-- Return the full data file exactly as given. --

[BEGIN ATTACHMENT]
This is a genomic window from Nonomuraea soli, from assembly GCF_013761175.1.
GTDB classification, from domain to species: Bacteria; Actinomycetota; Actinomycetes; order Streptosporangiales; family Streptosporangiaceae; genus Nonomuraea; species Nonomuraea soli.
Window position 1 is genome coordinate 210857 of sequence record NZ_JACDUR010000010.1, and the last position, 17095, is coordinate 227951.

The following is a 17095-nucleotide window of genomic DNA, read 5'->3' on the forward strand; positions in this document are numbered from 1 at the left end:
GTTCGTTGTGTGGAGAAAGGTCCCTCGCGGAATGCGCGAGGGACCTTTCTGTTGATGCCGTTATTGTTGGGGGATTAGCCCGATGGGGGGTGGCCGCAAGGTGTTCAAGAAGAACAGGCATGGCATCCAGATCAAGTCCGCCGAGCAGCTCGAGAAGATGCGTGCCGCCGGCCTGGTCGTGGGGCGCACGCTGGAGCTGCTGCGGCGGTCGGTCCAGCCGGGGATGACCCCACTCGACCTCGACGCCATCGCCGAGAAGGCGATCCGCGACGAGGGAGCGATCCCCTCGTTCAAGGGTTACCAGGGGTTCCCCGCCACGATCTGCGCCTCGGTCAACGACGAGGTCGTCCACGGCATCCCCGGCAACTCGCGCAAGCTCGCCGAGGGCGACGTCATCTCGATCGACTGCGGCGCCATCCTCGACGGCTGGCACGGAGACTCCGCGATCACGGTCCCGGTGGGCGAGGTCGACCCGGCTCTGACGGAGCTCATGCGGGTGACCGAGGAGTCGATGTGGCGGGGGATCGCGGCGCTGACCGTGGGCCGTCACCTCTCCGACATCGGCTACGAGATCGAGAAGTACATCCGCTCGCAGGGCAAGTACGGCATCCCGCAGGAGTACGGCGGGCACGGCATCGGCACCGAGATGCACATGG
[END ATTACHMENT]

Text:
This is a genomic window from Nonomuraea soli, from assembly GCF_013761175.1.
GTDB classification, from domain to species: Bacteria; Actinomycetota; Actinomycetes; order Streptosporangiales; family Streptosporangiaceae; genus Nonomuraea; species Nonomuraea soli.
Window position 1 is genome coordinate 210857 of sequence record NZ_JACDUR010000010.1, and the last position, 17095, is coordinate 227951.

The following is a 17095-nucleotide window of genomic DNA, read 5'->3' on the forward strand; positions in this document are numbered from 1 at the left end:
GTTCGTTGTGTGGAGAAAGGTCCCTCGCGGAATGCGCGAGGGACCTTTCTGTTGATGCCGTTATTGTTGGGGGATTAGCCCGATGGGGGGTGGCCGCAAGGTGTTCAAGAAGAACAGGCATGGCATCCAGATCAAGTCCGCCGAGCAGCTCGAGAAGATGCGTGCCGCCGGCCTGGTCGTGGGGCGCACGCTGGAGCTGCTGCGGCGGTCGGTCCAGCCGGGGATGACCCCACTCGACCTCGACGCCATCGCCGAGAAGGCGATCCGCGACGAGGGAGCGATCCCCTCGTTCAAGGGTTACCAGGGGTTCCCCGCCACGATCTGCGCCTCGGTCAACGACGAGGTCGTCCACGGCATCCCCGGCAACTCGCGCAAGCTCGCCGAGGGCGACGTCATCTCGATCGACTGCGGCGCCATCCTCGACGGCTGGCACGGAGACTCCGCGATCACGGTCCCGGTGGGCGAGGTCGACCCGGCTCTGACGGAGCTCATGCGGGTGACCGAGGAGTCGATGTGGCGGGGGATCGCGGCGCTGACCGTGGGCCGTCACCTCTCCGACATCGGCTACGAGATCGAGAAGTACATCCGCTCGCAGGGCAAGTACGGCATCCCGCAGGAGTACGGCGGGCACGGCATCGGCACCGAGATGCACATGG